It has been a season ripe with new ideas and shifts in the open data conversation. At the Cartagena Data Festival in April, the call for a country-led data revolution was loud and clear. Later in June at the 3rd International Open Data Conference in Ottawa there was an emphasis on the use of open data-beyond mere publishing.
Mulling on these takeaways, a logical question to ask may be: what would a country-focused data project that aims to put data to use look like?
Have you tried Open India?
A few months earlier, inspired by the “Digital India” vision, a small but agile team led by the India Team at the World Bank was working on Open India. It’s a live, open platform for engaging with and tracking the why, what, and how of the World Bank Group’s work in India, within the context of the development challenges that India faces. At the heart of this process was data from this vast country and equally important “design thinking” to solve a clear problem.
Here is a glimpse at the journey of this in-house startup. We hope it will add to the evolving data conversation, and help make the case for design to be a part of it. These are our lessons-learned from our journey as World Bank intrapreneurs.
Open India: Take on India’s Development Challenges
Posted by World Bank India on Friday, October 16, 2015
Pitch like a startup
India has become one of the fastest growing economies in the last decade, but remains home to a third of the world’s poor. Its development challenges are massive: there is a huge infrastructure gap, it is urbanizing at an astonishing pace, and the population is set to cross 1.5 billion. The World Bank Group’s Country Partnership Strategy offers an analysis and a plan to tackle these challenges. It covers a portfolio of over $25 billion, and provides a clear results chain to track the strategy’s progress.
With a grounding in data for analysis, implementation, and monitoring of the strategy—and an array of potential users from government to citizens—the strategy had remained a static, text heavy document. This was a ripe opportunity for an “intrapreneural” effort to re-imagine the strategy for a digital world: a strategy that’s alive and interactive, and which citizens can use to track the World Bank Group’s progress. I pitched the idea of an “Open Country Partnership Strategy” to the India team, and after a burst of follow-up discussions, got the green light to move forward and innovate.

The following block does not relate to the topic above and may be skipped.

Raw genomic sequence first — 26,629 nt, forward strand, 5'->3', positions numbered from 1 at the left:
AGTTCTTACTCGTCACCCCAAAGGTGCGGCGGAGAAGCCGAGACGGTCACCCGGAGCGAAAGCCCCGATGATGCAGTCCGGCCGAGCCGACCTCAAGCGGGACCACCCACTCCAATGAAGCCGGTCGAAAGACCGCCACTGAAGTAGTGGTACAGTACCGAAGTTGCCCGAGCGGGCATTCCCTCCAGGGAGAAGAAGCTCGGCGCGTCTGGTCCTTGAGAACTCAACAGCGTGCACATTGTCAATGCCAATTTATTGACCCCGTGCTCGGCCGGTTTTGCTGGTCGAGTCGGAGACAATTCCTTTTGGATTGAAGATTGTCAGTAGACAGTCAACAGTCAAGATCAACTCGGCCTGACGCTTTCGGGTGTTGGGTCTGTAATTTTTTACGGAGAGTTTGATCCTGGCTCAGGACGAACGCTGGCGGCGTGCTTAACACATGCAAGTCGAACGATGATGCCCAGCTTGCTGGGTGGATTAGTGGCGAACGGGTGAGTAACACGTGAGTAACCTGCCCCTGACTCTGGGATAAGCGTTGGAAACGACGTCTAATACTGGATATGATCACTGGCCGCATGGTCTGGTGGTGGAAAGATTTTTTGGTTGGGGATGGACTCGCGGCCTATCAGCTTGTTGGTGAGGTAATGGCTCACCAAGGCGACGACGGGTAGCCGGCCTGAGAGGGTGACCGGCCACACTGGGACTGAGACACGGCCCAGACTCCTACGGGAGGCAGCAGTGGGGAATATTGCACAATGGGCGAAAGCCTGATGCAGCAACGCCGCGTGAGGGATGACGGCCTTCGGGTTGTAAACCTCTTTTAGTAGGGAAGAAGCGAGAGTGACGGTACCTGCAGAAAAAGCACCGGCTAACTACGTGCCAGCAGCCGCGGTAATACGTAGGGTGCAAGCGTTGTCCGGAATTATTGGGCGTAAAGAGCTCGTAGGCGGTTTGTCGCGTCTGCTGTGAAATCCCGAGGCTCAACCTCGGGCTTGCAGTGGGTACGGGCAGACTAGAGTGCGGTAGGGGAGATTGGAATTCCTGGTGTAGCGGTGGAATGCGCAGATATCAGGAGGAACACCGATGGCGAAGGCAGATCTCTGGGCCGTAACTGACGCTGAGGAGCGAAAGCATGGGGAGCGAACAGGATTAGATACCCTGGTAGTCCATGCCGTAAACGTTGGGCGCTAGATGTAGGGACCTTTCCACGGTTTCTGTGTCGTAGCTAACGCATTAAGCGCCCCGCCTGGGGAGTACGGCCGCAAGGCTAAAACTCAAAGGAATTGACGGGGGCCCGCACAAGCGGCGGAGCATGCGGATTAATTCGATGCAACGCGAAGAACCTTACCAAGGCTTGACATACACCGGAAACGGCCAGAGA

Prototype your way forward
We began with a series of short workshops and prototyped our way into making our ideas concrete and gain stakeholder buy-in. We built several low and high-fidelity prototypes to refine our vision for the final product and, in the process, sorted out the most important and intangible needs. As we worked out the prototypes, we identified three core elements: tracking results across all levels of the strategy, developing a narrative for low-income states, and keeping user experience central.
Simultaneously, we were figuring out how to collate and model the data to deliver on our vision. This was an “outside-in” process where datasets were driven by design needs—rather than design trying to fit prescribed datasets. This design-first approach also helped convince stakeholders to release new datasets, importantly, more than 100 sub-national indicators. The concept had now outgrown its initial focus of visualizing just the strategy and was aptly christened “Open India.”
Deliver, learn and evolve
The beta version of Open India was developed from scratch in just four months. Open India was soon delivered to the highest levels in the Indian government, and showcased at the Solutions Café at the World Bank Group and IMF’s 2014 Annual Meetings. It also gathered a warm reception on social media and from aid transparency organizations. Most importantly, the application now gets the most traffic from the country it was intended for: India.
Based on feedback about the beta version, we have recently developed version 2.0, which has deeper social engagement and feedback features. As part of this iteration, we have also expanded the accompanying open datasets to include project-level results. Open India 2.0 was soft-launched and featured as the Bank’s data innovation entry at the Cartagena Data Festival.
For specific questions about Open India, send an e-mail to email@example.com. Open India is best viewed on any modern browser on your desktop or tablet.